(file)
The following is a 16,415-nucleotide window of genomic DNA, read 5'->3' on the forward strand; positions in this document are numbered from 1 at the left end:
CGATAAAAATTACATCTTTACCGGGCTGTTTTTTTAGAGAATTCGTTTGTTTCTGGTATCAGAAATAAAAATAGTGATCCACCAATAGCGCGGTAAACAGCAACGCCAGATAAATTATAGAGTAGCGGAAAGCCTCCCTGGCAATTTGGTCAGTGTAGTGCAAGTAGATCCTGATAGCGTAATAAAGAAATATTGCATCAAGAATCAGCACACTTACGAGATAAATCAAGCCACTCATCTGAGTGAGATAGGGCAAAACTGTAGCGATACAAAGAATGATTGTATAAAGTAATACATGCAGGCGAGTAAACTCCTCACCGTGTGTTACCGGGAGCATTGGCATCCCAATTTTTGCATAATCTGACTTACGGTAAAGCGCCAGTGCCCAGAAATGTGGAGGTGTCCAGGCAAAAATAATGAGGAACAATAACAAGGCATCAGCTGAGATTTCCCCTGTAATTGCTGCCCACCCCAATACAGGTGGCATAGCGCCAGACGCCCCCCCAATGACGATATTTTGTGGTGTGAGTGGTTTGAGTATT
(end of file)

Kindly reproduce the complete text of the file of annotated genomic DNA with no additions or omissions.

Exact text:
The following is a 16,415-nucleotide window of genomic DNA, read 5'->3' on the forward strand; positions in this document are numbered from 1 at the left end:
CGATAAAAATTACATCTTTACCGGGCTGTTTTTTTAGAGAATTCGTTTGTTTCTGGTATCAGAAATAAAAATAGTGATCCACCAATAGCGCGGTAAACAGCAACGCCAGATAAATTATAGAGTAGCGGAAAGCCTCCCTGGCAATTTGGTCAGTGTAGTGCAAGTAGATCCTGATAGCGTAATAAAGAAATATTGCATCAAGAATCAGCACACTTACGAGATAAATCAAGCCACTCATCTGAGTGAGATAGGGCAAAACTGTAGCGATACAAAGAATGATTGTATAAAGTAATACATGCAGGCGAGTAAACTCCTCACCGTGTGTTACCGGGAGCATTGGCATCCCAATTTTTGCATAATCTGACTTACGGTAAAGCGCCAGTGCCCAGAAATGTGGAGGTGTCCAGGCAAAAATAATGAGGAACAATAACAAGGCATCAGCTGAGATTTCCCCTGTAATTGCTGCCCACCCCAATACAGGTGGCATAGCGCCAGACGCCCCCCCAATGACGATATTTTGTGGTGTGAGTGGTTTGAGTATT